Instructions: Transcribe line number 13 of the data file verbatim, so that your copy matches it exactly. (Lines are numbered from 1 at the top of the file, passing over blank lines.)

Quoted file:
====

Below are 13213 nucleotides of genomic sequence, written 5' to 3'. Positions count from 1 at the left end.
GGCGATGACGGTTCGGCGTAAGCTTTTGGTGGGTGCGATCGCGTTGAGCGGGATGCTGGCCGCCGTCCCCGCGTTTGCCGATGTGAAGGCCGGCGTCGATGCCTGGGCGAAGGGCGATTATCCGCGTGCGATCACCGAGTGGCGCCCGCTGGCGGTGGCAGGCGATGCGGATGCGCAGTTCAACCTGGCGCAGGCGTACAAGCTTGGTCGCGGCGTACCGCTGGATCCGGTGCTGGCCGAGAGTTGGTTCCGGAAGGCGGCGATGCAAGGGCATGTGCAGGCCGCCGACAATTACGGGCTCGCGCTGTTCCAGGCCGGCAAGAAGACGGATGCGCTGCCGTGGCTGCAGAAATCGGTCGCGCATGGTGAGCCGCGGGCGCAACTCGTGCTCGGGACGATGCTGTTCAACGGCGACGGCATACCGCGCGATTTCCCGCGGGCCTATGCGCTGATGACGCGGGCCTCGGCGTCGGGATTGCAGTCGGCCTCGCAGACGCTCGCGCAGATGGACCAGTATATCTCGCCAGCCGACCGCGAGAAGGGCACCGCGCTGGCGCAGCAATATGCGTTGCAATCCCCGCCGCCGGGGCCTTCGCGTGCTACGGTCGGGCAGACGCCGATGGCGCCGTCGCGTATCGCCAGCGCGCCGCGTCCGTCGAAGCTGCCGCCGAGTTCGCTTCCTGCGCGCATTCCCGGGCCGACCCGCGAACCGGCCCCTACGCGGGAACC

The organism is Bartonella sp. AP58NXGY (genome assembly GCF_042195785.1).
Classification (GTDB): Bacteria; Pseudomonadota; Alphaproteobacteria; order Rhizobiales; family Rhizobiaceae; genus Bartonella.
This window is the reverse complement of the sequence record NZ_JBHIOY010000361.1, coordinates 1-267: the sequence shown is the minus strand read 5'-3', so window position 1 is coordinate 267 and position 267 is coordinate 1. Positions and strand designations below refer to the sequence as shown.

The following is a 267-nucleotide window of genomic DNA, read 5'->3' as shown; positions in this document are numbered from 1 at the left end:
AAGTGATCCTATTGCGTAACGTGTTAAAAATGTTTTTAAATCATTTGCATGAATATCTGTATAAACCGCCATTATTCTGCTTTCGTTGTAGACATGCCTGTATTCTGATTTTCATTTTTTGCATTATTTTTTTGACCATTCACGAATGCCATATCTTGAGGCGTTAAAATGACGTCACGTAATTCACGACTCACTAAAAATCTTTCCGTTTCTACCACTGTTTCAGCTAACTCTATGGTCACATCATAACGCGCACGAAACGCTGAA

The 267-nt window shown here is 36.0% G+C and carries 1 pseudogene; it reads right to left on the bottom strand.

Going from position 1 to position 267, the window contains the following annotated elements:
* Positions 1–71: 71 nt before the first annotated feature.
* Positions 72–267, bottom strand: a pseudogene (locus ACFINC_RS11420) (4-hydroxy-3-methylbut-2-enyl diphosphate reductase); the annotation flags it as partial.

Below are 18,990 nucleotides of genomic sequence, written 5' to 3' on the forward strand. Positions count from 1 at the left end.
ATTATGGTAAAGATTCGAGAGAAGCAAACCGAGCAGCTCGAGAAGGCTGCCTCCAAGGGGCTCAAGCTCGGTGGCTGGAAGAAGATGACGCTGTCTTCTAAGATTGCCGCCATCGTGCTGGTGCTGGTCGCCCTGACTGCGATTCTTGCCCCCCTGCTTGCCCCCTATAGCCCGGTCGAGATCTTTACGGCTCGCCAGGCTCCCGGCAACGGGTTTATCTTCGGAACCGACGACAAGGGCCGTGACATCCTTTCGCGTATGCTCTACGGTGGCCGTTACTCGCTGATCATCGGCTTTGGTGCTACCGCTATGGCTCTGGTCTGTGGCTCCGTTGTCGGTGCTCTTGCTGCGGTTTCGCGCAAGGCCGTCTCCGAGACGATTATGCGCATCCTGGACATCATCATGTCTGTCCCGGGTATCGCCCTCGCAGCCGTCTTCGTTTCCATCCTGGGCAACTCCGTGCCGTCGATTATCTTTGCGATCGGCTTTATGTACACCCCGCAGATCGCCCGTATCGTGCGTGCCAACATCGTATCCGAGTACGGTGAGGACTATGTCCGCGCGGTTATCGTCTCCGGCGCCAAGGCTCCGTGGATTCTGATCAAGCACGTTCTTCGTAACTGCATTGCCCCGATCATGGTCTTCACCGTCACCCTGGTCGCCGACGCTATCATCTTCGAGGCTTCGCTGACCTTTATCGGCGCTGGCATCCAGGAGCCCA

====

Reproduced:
ATTATGGTAAAGATTCGAGAGAAGCAAACCGAGCAGCTCGAGAAGGCTGCCTCCAAGGGGCTCAAGCTCGGTGGCTGGAAGAAGATGACGCTGTCTTCTAAGATTGCCGCCATCGTGCTGGTGCTGGTCGCCCTGACTGCGATTCTTGCCCCCCTGCTTGCCCCCTATAGCCCGGTCGAGATCTTTACGGCTCGCCAGGCTCCCGGCAACGGGTTTATCTTCGGAACCGACGACAAGGGCCGTGACATCCTTTCGCGTATGCTCTACGGTGGCCGTTACTCGCTGATCATCGGCTTTGGTGCTACCGCTATGGCTCTGGTCTGTGGCTCCGTTGTCGGTGCTCTTGCTGCGGTTTCGCGCAAGGCCGTCTCCGAGACGATTATGCGCATCCTGGACATCATCATGTCTGTCCCGGGTATCGCCCTCGCAGCCGTCTTCGTTTCCATCCTGGGCAACTCCGTGCCGTCGATTATCTTTGCGATCGGCTTTATGTACACCCCGCAGATCGCCCGTATCGTGCGTGCCAACATCGTATCCGAGTACGGTGAGGACTATGTCCGCGCGGTTATCGTCTCCGGCGCCAAGGCTCCGTGGATTCTGATCAAGCACGTTCTTCGTAACTGCATTGCCCCGATCATGGTCTTCACCGTCACCCTGGTCGCCGACGCTATCATCTTCGAGGCTTCGCTGACCTTTATCGGCGCTGGCATCCAGGAGCCCA